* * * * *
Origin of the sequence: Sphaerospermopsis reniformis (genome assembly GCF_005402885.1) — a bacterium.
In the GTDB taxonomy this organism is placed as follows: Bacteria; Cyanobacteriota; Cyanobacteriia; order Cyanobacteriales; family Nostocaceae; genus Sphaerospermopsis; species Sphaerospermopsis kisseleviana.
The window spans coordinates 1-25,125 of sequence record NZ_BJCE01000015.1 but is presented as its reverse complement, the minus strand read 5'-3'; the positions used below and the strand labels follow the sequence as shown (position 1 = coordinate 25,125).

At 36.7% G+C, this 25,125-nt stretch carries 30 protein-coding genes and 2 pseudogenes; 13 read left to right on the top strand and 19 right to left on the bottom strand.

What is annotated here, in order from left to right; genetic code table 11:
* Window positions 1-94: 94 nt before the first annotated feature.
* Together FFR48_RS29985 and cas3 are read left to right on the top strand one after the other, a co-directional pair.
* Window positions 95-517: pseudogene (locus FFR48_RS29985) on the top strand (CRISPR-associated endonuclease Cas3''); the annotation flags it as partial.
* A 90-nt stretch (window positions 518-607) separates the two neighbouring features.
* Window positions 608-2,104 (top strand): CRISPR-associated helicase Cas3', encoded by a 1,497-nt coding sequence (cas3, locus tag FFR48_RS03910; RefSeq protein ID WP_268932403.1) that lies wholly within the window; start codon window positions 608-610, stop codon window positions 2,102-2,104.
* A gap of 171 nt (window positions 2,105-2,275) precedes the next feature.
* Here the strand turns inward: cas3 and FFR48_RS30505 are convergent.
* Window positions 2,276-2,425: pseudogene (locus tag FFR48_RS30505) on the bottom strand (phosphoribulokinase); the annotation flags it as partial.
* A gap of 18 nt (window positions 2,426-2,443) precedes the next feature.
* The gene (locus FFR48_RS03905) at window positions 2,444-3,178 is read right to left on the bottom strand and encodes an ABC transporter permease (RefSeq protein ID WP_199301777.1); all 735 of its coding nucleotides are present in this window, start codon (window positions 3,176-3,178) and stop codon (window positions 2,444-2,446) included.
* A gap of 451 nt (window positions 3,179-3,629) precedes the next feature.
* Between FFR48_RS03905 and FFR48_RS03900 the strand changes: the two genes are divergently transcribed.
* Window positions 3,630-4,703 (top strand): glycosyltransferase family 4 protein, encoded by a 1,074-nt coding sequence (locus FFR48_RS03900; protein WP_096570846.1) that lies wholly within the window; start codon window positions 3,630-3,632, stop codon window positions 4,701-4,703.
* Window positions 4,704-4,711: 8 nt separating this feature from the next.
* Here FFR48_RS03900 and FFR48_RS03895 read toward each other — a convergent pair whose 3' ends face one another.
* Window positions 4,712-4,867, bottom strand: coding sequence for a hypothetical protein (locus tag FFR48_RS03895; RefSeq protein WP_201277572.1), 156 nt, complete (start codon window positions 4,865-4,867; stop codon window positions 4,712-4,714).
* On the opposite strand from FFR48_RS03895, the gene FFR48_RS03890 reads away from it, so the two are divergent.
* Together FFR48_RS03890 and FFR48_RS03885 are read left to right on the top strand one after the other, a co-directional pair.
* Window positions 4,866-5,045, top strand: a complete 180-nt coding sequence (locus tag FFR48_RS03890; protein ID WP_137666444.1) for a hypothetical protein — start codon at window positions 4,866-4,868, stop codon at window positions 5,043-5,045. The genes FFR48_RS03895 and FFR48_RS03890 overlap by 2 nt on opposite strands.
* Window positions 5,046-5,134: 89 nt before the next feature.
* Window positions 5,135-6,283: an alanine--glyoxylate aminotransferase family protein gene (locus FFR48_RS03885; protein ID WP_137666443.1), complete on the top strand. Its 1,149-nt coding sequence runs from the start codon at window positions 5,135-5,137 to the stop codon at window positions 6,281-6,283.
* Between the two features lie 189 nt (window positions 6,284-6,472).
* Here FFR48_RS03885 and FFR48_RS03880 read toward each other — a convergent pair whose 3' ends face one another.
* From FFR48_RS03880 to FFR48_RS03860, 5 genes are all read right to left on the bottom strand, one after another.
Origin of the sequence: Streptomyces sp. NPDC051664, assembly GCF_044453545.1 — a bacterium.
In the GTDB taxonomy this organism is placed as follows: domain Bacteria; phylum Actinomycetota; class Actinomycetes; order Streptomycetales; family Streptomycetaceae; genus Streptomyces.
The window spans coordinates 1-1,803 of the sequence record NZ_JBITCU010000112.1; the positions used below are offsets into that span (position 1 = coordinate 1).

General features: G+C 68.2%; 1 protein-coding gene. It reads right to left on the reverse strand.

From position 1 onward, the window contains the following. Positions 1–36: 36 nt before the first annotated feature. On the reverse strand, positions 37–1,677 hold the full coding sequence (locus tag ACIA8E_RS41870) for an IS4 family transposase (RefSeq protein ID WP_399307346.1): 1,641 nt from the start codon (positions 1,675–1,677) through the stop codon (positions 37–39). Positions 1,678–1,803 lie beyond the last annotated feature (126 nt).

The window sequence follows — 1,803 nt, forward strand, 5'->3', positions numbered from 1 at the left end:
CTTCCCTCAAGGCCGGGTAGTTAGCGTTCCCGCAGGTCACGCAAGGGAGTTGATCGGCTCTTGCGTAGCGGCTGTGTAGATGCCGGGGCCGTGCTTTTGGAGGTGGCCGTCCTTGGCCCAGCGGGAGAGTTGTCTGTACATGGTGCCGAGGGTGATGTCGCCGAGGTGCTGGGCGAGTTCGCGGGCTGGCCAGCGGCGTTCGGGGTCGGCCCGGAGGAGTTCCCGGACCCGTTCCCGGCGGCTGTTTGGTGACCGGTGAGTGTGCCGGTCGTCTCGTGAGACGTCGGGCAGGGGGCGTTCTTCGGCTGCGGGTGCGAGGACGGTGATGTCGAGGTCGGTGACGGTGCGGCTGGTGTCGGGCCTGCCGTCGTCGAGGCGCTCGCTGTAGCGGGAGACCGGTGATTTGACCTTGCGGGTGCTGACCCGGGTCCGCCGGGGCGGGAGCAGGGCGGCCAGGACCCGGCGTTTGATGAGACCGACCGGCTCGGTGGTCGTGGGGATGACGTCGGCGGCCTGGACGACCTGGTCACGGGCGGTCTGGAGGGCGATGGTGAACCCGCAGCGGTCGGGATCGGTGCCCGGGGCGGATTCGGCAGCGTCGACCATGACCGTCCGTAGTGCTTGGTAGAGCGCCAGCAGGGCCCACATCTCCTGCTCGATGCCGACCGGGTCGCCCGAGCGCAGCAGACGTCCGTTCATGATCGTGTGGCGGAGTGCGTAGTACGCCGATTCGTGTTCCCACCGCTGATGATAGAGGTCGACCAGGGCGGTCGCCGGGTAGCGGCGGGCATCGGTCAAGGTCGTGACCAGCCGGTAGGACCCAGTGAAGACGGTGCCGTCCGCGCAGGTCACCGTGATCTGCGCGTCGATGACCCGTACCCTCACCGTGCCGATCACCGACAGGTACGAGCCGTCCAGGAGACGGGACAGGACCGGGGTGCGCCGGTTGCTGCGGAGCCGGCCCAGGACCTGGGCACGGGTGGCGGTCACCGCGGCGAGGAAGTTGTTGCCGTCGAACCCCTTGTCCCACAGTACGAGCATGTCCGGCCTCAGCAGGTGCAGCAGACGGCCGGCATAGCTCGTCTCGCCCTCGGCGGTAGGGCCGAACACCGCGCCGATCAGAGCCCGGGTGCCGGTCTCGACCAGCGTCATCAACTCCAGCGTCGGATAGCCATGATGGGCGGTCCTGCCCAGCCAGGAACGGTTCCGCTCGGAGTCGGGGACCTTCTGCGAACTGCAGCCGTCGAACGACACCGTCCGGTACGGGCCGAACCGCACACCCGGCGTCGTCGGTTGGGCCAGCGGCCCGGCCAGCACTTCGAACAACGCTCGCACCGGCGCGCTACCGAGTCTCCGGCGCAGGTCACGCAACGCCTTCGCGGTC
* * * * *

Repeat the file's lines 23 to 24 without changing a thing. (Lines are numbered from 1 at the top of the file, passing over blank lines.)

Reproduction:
* Together FFR48_RS03890 and FFR48_RS03885 are read left to right on the top strand one after the other, a co-directional pair.
* Window positions 4,866-5,045, top strand: a complete 180-nt coding sequence (locus tag FFR48_RS03890; protein ID WP_137666444.1) for a hypothetical protein — start codon at window positions 4,866-4,868, stop codon at window positions 5,043-5,045. The genes FFR48_RS03895 and FFR48_RS03890 overlap by 2 nt on opposite strands.